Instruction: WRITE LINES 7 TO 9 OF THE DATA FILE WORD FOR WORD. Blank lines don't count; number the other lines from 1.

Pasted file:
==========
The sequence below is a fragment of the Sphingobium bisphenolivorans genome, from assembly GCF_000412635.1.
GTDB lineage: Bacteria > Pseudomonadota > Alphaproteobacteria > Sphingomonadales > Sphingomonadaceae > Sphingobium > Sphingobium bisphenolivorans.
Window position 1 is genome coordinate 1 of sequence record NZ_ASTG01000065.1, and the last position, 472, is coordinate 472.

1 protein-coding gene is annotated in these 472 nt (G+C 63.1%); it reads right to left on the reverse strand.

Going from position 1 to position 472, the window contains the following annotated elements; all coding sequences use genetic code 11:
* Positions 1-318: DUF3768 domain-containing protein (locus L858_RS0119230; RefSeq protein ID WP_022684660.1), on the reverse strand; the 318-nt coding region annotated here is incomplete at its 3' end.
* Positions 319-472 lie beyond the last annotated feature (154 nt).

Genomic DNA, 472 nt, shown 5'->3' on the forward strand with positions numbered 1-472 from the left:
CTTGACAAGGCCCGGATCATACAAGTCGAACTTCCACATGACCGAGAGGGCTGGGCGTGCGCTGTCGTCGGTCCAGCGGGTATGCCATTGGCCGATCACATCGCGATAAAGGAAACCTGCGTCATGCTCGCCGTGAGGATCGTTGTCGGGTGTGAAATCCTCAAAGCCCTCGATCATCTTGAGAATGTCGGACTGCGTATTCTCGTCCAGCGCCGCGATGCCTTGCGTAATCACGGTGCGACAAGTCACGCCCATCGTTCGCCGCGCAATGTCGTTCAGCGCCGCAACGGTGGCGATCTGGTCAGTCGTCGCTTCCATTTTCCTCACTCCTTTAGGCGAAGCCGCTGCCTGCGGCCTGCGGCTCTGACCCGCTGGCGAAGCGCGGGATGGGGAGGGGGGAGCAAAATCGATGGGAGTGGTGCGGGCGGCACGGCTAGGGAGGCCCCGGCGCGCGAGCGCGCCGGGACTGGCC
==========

* Positions 319-472 lie beyond the last annotated feature (154 nt).

Genomic DNA, 472 nt, shown 5'->3' on the forward strand with positions numbered 1-472 from the left:
CTTGACAAGGCCCGGATCATACAAGTCGAACTTCCACATGACCGAGAGGGCTGGGCGTGCGCTGTCGTCGGTCCAGCGGGTATGCCATTGGCCGATCACATCGCGATAAAGGAAACCTGCGTCATGCTCGCCGTGAGGATCGTTGTCGGGTGTGAAATCCTCAAAGCCCTCGATCATCTTGAGAATGTCGGACTGCGTATTCTCGTCCAGCGCCGCGATGCCTTGCGTAATCACGGTGCGACAAGTCACGCCCATCGTTCGCCGCGCAATGTCGTTCAGCGCCGCAACGGTGGCGATCTGGTCAGTCGTCGCTTCCATTTTCCTCACTCCTTTAGGCGAAGCCGCTGCCTGCGGCCTGCGGCTCTGACCCGCTGGCGAAGCGCGGGATGGGGAGGGGGGAGCAAAATCGATGGGAGTGGTGCGGGCGGCACGGCTAGGGAGGCCCCGGCGCGCGAGCGCGCCGGGACTGGCC